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Why You Shouldn’t Take Shells From the Beaches in NJ

                                                                              

*image provided by myself*

 

Shells?

 

Shells, one of the beaches’ finest finds. From the joyous discovery of them as children, we cherished each and every shell as they were the most beautiful thing in the world. Sea shells are often collected, made into jewelry, used for creative projects, or studied by professionals. But, that all must stop now. Like many beaches throughout the world, the beaches located in the state of New Jersey solely exist from sea shells themselves. Mindy Voss, an educational specialist at the NJ Sea Grant Consortium claims that the sediment found on beaches are created from sea shells that have broken down and turned into sand. Not only do sea shells give beaches sand, they also add calcium carbonate into the ocean; shelled creatures such as clams, oysters, mussels, and snails use calcium carbonate to build their shelled homes. Though there are no official state or federal laws that prohibit collecting shells nor a serious lack of shells on beaches, specialists still ask that shells that are occupied by creatures be left alone. Killing a creature to take its shell is a destructive practice.

 

What types of shells are there?

 

The most commonly seen shells on beaches are conch, wentletraps, ceriths, helmets, olive, moon, and many more. Different beaches have different shells depending if they are closer to the south or north. Different shells are also homes for different marine life such as crabs, clams, oysters, scallops, and many others. However, these shells can only house so many innocent creatures if they are on beaches. Taking many of them away can cause these animals to be homeless.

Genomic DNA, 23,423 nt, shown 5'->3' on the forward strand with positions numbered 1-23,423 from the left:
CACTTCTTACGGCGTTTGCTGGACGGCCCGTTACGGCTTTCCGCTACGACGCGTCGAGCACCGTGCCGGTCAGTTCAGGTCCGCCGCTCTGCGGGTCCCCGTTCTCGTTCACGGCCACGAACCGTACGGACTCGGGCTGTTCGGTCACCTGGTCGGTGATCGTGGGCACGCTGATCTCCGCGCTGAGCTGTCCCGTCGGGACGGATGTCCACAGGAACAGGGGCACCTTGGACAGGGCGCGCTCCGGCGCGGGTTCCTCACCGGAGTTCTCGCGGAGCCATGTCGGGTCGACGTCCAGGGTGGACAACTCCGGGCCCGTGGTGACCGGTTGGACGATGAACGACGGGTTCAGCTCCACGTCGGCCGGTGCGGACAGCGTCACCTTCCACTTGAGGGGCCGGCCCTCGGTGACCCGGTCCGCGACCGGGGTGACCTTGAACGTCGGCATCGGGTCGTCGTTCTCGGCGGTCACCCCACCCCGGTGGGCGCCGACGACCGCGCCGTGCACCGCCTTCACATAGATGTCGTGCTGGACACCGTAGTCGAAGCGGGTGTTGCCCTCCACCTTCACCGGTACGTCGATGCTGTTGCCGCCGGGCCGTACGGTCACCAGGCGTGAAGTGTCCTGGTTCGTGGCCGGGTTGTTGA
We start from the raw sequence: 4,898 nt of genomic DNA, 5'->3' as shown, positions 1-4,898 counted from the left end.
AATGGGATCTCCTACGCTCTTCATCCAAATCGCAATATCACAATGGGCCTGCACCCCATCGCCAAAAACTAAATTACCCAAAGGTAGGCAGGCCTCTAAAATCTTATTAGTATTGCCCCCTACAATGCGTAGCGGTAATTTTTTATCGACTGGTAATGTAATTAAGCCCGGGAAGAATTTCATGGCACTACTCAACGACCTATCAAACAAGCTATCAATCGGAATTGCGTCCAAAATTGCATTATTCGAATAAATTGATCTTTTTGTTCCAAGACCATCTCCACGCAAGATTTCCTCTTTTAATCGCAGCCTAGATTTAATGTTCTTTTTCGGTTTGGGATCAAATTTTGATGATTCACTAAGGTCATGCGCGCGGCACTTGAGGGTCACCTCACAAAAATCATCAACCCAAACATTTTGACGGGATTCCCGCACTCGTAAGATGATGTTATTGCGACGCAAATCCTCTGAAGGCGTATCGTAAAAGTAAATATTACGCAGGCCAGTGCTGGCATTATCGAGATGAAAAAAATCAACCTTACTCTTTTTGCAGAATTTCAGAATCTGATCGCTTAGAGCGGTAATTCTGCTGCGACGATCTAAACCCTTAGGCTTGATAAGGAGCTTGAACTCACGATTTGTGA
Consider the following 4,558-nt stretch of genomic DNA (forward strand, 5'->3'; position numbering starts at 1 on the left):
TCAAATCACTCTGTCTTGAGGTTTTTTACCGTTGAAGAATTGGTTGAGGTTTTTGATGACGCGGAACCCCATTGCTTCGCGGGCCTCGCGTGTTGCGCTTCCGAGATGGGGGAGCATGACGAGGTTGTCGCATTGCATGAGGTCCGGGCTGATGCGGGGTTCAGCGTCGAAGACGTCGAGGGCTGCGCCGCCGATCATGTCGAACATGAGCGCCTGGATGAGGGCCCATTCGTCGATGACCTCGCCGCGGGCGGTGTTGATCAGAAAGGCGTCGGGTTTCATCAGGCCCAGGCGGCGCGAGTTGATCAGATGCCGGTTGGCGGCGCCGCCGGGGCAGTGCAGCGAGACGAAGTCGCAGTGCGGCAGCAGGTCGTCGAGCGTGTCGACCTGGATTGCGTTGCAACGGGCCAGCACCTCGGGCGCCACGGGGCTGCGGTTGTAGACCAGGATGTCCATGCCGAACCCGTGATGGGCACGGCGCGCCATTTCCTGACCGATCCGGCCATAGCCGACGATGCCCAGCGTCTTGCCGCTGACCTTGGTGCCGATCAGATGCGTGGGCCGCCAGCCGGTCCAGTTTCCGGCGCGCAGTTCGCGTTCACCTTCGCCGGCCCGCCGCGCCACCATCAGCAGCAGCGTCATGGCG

Conch Shell
Olive Shells
Wentletraps

                                    *All three images provided by Southernliving.com*

 

What does Ms. Banbor think?

 

My first question for Ms. Banbor was her opinion[s] on shell collecting. Ms. Banbor said, “Yes, I do feel it is okay to remove shells from beaches for personal collections and scientific purposes. However, if it is an island or place where there are really nice shells and a lot of tourism it could become problematic since shells do serve some important purposes in the ocean.” (Banbor 2024). 

 

Ms. Banbor went on to explain how one should never kill an organism or take its home for its shell; organisms have every right to their own home just as much as us humans do. It is important to be aware of where one is taking their shells from. Overpopulated beaches may not be the best to take shells from, but less busy beaches can be okay (as long as there are more than enough shells on the beach). Ms. Banbor also gives a great tip for shell collectors that I think is very important. She advises that once a shell is no longer wanted they should either be returned to the beach or placed outdoors where they can breakdown and add minerals to soil (Banbor 2024). I think it is highly important for shell collectors to know what they should do with shells when they no longer want them, I for one did not know you could do either of those things and will surely do so in the future. Protecting the environment is crucially important.

 

Ms. Banbor has collected many shells and added them to her personal collection[s] including her marine biology class with her saltwater aquariums. Her favorite shells in New Jersey are the Hard Shell Clams, Angel Wings, and Moon Snails. The Moon Snail shells can be used by other organisms to hide and the Hard Shell Clams and Surf Clams are broken down over time to create sand for the New Jersey beaches. 

 

What does Addy Stafford think?

 

I interviewed a JCHS student, Addy Stafford, to get her take on shells and how she feels about them being taken off of beaches. Addy says as a beach goer she does not so much collect shells so she does not have much of an opinion. She does acknowledge that if beach goers are taking too many and not being careful with organisms, then there should be enforcements placed on beaches to keep not only the organisms, but the beaches safe (Stafford 2024). 

 

What I think we can take away mainly from Addy’s comments are that there are more to beaches than taking shells. One can simply enjoy the sand, weather, water, and fun when the summer comes. We love our New Jersey beaches, but we must also keep them safe and acknowledge what to do and not to do. So for those going down the shore this summer, please be mindful of shells especially if you are taking them back home with you. 

 

How would you feel if your home was taken away from you?

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